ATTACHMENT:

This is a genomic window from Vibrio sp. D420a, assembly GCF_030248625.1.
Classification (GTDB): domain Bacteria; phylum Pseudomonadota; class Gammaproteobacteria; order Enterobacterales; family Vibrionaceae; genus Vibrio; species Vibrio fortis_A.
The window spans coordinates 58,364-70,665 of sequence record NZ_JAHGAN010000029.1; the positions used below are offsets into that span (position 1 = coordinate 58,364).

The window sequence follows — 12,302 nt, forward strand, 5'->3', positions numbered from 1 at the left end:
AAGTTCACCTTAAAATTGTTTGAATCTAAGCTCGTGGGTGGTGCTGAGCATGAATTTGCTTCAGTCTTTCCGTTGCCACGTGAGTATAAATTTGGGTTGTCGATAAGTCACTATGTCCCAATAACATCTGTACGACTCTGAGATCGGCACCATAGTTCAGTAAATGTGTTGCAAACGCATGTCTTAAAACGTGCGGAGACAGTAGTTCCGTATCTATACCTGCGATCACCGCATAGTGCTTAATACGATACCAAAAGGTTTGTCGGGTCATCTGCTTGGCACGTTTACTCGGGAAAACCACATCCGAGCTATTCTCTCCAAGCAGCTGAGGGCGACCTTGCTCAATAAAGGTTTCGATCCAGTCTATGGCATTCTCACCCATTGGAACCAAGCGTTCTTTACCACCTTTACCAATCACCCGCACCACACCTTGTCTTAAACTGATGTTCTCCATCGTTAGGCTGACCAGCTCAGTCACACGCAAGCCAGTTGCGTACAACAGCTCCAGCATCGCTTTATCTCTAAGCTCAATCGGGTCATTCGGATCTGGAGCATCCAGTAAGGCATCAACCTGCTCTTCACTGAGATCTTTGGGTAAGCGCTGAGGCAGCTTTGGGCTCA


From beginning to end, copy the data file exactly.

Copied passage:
This is a genomic window from Vibrio sp. D420a, assembly GCF_030248625.1.
Classification (GTDB): domain Bacteria; phylum Pseudomonadota; class Gammaproteobacteria; order Enterobacterales; family Vibrionaceae; genus Vibrio; species Vibrio fortis_A.
The window spans coordinates 58,364-70,665 of sequence record NZ_JAHGAN010000029.1; the positions used below are offsets into that span (position 1 = coordinate 58,364).

The window sequence follows — 12,302 nt, forward strand, 5'->3', positions numbered from 1 at the left end:
AAGTTCACCTTAAAATTGTTTGAATCTAAGCTCGTGGGTGGTGCTGAGCATGAATTTGCTTCAGTCTTTCCGTTGCCACGTGAGTATAAATTTGGGTTGTCGATAAGTCACTATGTCCCAATAACATCTGTACGACTCTGAGATCGGCACCATAGTTCAGTAAATGTGTTGCAAACGCATGTCTTAAAACGTGCGGAGACAGTAGTTCCGTATCTATACCTGCGATCACCGCATAGTGCTTAATACGATACCAAAAGGTTTGTCGGGTCATCTGCTTGGCACGTTTACTCGGGAAAACCACATCCGAGCTATTCTCTCCAAGCAGCTGAGGGCGACCTTGCTCAATAAAGGTTTCGATCCAGTCTATGGCATTCTCACCCATTGGAACCAAGCGTTCTTTACCACCTTTACCAATCACCCGCACCACACCTTGTCTTAAACTGATGTTCTCCATCGTTAGGCTGACCAGCTCAGTCACACGCAAGCCAGTTGCGTACAACAGCTCCAGCATCGCTTTATCTCTAAGCTCAATCGGGTCATTCGGATCTGGAGCATCCAGTAAGGCATCAACCTGCTCTTCACTGAGATCTTTGGGTAAGCGCTGAGGCAGCTTTGGGCTCA